Inside Joy McConnell’s office, there is a wall lined with file cabinets containing police reports, traffic citations, court subpoenas and other important police records. McConnell, records administrator of CSUN’s Public Safety Department, is responsible for dealing with a great number of forms that go to the department daily.
McConnell’s full file cabinets force her to find other ways to store records, such as stacking papers and folders and placing them strategically around her office.
When McConnell comes to work, however, she spends each day confined inside a CSUN dorm room.
Currently, the Public Safety Department is headquartered in building 14 at CSUN’s residential housing.
CSUN PD employees, however, hope to start moving into their new offices by Dec. 29 in the new two-story, 28,000 square foot Public Safety building being erected on Darby Street.
“It means space,” McConnell said. “I’ll be able to organize much better because I’ll have more room for it.”
The construction of the new public safety facility is part of the CSUN master plan that was updated after the Northridge earthquake in 1994, said Nat Wilson, campus architect.
The building will be the first one built on-campus to specifically house the department.
Wilson said that the contractors, S.C. Anderson, Inc., are on schedule with the 14-month-long construction. Since the groundbreaking in September 2005, there have been no major setbacks.
Wilson said the construction has stayed within the original $6.4 million budget – funds that originated from student parking fees and money from the University Corporation.
After the department moves into their new building, their old offices in the dorms will then be converted back into student housing.
The new building is not tied to any immediate plans of expansion for the department, said Christina Villalobos, CSUN PD spokesperson. Instead, the move would allow CSUN PD to have a larger and more specialized working space.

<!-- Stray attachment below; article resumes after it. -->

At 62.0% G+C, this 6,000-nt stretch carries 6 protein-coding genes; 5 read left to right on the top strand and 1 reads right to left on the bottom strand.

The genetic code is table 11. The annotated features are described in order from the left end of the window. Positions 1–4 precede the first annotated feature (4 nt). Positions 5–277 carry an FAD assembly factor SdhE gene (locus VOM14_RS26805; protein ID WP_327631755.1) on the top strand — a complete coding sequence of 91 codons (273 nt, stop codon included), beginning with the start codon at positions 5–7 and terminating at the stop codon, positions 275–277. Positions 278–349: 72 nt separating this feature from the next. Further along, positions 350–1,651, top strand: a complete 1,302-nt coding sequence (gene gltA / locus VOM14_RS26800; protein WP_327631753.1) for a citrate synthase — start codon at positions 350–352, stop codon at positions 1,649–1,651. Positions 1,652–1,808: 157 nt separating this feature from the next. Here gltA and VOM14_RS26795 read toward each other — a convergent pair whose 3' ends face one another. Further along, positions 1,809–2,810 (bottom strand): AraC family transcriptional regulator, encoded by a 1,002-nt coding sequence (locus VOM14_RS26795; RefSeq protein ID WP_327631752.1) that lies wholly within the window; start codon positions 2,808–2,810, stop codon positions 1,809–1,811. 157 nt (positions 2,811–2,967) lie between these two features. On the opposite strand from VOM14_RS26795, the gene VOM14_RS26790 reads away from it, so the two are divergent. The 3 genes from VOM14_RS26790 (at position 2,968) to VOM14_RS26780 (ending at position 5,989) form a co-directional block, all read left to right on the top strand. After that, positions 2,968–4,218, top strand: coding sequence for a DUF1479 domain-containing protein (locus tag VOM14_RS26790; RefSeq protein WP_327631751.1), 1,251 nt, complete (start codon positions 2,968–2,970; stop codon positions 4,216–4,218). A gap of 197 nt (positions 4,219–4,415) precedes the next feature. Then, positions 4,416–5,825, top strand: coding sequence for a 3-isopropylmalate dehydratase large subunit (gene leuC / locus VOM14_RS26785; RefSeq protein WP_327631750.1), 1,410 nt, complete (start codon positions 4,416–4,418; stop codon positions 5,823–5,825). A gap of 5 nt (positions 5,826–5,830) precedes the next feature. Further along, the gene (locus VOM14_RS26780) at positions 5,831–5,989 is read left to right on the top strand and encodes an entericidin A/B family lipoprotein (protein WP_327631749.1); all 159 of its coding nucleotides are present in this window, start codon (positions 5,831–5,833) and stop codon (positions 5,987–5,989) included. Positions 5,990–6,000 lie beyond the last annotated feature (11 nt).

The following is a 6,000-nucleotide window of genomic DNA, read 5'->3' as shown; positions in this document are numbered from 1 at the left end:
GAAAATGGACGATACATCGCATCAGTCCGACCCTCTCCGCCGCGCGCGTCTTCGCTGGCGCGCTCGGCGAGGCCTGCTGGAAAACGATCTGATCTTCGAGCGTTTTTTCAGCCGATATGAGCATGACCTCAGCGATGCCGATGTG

“The dorms aren’t outfitted for a police department,” Villalobos said. “The new facility will enable us to be fully equipped and much more functional.”
All the services that are currently being offered at the department will still be offered in the new building, but with easier accessibility, Villalobos said. All the community-based services, such as LiveScan fingerprinting and parking services will be located on the first floor through the lobby, she said.
The new building will also feature holding cells, which are not available in the dorm offices, Wilson said. The cells will allow officers to initially handle students on campus, instead of sending them directly to the city police department in the event of an arrest.
“It’s going to be great,” said Sergeant James Stotler, who is in charge of parking enforcement. “The university is moving us out of temporary quarters for the first time.”
Students will no longer have to search within the housing units to get to the department, he said.
Jim Villar, CSUN Financial Analyst, believes that the biggest advantage is the structure of the facility, which he hopes will increase efficiency within the department.
“There is a lot of walking for only day-to-day matters,” said Villar, who has to walk in and out of dorm rooms to communicate with his staff.
“The new facility will allow us to be more strategically connected to each other,” he said.
Aside from the functionality of the new building, department employees also believe that it will have a positive effect on their ability to serve CSUN and the community.
“I think it will be much easier for the community to have access to us,” Stotler said.